WASHINGTON — Every time Catherine Brenner opens her laptop and checks her DC DMV ticket portal, she finds 10 unresolved tickets staring back at her.
Some of the tickets are for red light cameras, others for speed cameras, and one for a parking violation. That's not the worst part.
“I am not the driver in any of these photos,” she said staring at the list.
That’s because when her Honda Civic racked up all these fines, a thief was behind the wheel.
Her traffic ticket saga started over the summer.
It was a sunny June Saturday. Catherine had just come home from playing an intramural sport on the National Mall. She was going to drive somewhere.
“I just walked back behind my building, and I looked and my car wasn't there,” she said.
Catherine said her pulse started racing as she ran to the front of the street; in case she left her car there. But, no car.
As panic set in, her HOA president sent her security camera video. There it was: In the middle of the day a man breaks into her car, hotwires it, and then takes off. All in the less than three minutes.
“It was just like a knife to the heart,” she remembered.
Immediately she filed a police report and signed up for ticket alerts from the DC DMV. Nine days later, she got her first alert. It was for a parking violation along Harvard Road in Columbia Heights.
“I went to that block myself to look to see if maybe my car was still there,” she said. “Sadly, it wasn't. But then I found it within 48 hours of that ticket.”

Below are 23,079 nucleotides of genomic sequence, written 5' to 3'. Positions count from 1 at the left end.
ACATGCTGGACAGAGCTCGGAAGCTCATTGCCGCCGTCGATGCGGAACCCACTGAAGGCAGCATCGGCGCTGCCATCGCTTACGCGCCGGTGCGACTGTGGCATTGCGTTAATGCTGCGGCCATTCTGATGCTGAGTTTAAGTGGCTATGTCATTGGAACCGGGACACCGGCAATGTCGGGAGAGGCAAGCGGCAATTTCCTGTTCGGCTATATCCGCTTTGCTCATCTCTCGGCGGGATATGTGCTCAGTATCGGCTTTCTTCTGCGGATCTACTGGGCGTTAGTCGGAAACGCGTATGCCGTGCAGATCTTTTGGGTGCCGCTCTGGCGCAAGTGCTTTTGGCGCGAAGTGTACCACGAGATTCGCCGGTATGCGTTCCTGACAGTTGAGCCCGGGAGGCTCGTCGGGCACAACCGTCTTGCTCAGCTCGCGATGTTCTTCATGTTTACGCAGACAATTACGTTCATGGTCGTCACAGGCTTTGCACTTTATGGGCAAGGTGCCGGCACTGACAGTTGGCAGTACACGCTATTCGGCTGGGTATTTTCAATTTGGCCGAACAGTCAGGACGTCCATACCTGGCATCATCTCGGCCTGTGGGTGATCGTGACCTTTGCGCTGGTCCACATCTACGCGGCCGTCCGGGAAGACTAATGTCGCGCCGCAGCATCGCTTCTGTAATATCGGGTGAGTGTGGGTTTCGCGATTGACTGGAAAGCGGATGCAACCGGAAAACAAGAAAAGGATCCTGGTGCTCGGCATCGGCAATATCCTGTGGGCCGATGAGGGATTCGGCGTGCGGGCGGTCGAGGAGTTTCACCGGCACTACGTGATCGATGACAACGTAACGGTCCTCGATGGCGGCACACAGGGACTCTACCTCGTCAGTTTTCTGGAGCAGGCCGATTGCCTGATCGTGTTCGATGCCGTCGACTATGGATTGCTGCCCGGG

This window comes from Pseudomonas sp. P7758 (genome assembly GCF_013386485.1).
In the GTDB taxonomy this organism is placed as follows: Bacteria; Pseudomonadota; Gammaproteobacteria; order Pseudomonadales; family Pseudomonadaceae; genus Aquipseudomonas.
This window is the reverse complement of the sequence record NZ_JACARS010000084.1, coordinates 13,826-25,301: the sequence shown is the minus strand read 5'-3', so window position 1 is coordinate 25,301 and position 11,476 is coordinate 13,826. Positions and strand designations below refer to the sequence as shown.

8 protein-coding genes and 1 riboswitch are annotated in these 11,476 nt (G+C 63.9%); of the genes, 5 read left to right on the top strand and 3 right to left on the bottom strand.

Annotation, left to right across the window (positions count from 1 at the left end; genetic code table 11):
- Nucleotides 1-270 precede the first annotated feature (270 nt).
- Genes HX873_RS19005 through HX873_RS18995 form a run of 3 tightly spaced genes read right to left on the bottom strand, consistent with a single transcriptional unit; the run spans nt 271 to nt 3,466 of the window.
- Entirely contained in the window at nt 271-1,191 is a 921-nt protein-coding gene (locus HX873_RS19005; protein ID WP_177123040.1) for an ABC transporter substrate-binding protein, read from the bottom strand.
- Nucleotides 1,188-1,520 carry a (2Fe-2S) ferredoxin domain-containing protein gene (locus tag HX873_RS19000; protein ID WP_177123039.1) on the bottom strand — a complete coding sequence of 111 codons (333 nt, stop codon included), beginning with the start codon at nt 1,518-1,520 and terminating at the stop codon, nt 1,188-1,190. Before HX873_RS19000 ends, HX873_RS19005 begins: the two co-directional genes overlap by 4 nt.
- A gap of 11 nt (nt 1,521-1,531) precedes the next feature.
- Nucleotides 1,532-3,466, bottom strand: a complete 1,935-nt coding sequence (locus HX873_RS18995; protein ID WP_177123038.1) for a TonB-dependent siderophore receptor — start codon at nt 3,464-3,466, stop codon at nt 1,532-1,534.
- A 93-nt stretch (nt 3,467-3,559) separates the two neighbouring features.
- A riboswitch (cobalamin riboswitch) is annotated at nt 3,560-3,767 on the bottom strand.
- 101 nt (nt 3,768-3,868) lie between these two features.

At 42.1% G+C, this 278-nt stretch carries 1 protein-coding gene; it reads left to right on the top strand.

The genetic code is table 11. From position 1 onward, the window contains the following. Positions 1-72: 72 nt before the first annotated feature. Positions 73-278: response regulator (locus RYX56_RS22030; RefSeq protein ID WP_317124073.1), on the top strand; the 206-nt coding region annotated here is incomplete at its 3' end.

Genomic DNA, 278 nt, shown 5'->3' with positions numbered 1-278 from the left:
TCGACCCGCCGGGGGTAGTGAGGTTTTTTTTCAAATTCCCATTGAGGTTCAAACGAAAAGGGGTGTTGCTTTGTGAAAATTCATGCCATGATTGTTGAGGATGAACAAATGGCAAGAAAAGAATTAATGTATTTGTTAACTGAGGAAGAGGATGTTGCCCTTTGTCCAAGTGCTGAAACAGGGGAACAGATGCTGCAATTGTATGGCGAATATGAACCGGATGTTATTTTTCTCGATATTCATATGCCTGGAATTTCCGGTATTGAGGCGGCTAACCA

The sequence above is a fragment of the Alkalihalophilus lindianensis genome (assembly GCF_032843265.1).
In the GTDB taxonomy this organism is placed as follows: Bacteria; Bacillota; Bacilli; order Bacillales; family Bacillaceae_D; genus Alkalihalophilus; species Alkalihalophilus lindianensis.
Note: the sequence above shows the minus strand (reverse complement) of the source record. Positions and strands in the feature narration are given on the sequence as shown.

That's right. She found her own car. Catherine was walking in the same area two days later. It had $7,000 worth of damage. Inside there were clothes, cigarette burns, even a bullet casing.
There was no telling where the car had been, but then the paper trail started.
“Once I got that first ticket, five other tickets came through via email later that day,” she said.
Followed by four more. In total 10 tickets over 10 days totaling $1,750. A combination of speed camera, red light camera, and parking tickets. All sent to her.
“The detective I've been working with specifically said I could contest all the tickets, and they would all be removed from my account, so I wouldn't have to worry about it,” she explained.
Catherine went onto the DC DMV’s ticket contesting site. She added the police report and information, then filled out her online contesting form.
“It has since been three months, and only one of them has been taken off my account” she explained with an exasperated look on her face.
That is where we picked it up. We called and emailed the DC DMV. WUSA9 asked why the tickets hadn’t been cleared.
A spokesperson said they would get back to us and asked for Catherine’s information. We sent that over immediately, but still haven’t gotten an explanation for the oversight.
Within a day of our email, suddenly four of the tickets have been dropped. That still leaves five more in limbo.
“I feel like this is just like haunting and hanging about me this entire time,” she said. “And I just really want it to go away.”